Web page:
Sharp rise in number of women gardaí


More than a quarter of rank-and-file gardaí are now women, with the number of females in the force almost doubling in the past decade.

However, the percentage of women in the ranks of inspector, superintendent and chief superintendent still stands at below 10 per cent. There are no women assistant commissioners, although one of Ireland’s two deputy commissioners is a woman.

Figures provided to Fine Gael TD Bernard Durkan by Alan Shatter in answer to a recent parliamentary question giving a gender breakdown of the Garda force show that more than a quarter, or 27.5 per cent, of rank-and-file gardaí are female.

However, at sergeant level, this figure falls to just below 15 per cent.

At superintendent and chief superintendent levels it is even lower: nine out of 10 superintendents and chief superintendents are male, while just 8 per cent of inspectors are women.

At assistant commissioner rank, none of the nine positions is held by a female. However, one of the country’s two deputy commissioner roles is held by a woman following the appointment of Noirín O’Sullivan, a former assistant Garda commissioner, as a deputy Garda commissioner in March 2011. Ms O’Sullivan is the first woman to hold this role.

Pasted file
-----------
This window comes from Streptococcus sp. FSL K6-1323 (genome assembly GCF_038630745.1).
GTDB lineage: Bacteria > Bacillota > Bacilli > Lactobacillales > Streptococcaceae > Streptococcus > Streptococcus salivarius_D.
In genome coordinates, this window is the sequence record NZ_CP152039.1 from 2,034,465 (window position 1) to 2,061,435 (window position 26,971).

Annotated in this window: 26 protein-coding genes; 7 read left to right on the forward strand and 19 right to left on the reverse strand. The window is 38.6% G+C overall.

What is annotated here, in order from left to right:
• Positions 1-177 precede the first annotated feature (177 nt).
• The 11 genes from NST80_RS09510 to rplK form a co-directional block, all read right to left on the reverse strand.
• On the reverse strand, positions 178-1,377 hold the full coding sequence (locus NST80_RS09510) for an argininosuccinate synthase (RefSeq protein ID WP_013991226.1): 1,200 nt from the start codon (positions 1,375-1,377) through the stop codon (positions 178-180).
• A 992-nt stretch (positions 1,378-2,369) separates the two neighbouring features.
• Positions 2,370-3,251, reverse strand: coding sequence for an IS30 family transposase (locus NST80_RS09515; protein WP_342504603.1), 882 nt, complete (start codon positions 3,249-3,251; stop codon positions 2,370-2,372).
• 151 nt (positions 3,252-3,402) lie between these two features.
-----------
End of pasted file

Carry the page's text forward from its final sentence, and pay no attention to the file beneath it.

The number of women in the Garda has increased dramatically since 2003, when there were 1,694 women in the force, to 3,369 today.

Officer ranks

There are 7.64 per cent more females in the force than in 2009. The number of chief superintendents has risen from three to four in the same period, while the number of superintendents has risen from 10 to 15, a 50 per cent rise.

The number of sergeants has increased from 258 to 283 in the past three years, a 10 per cent increase.

Garda numbers for 2003 and 2009 were taken from the Garda Síochána’s Diversity Strategy and Implementation plan for 2009 to 2012.

According to the document, the force is committed to proactively challenging stereotypes and discrimination linked to gender, introducing, for statistical purposes, “equality monitoring” processes based on gender, to measure representation levels in the organisation, the development and implementation of a Garda Síochána gender policy and promoting maternity/ paternity leave benefits for staff.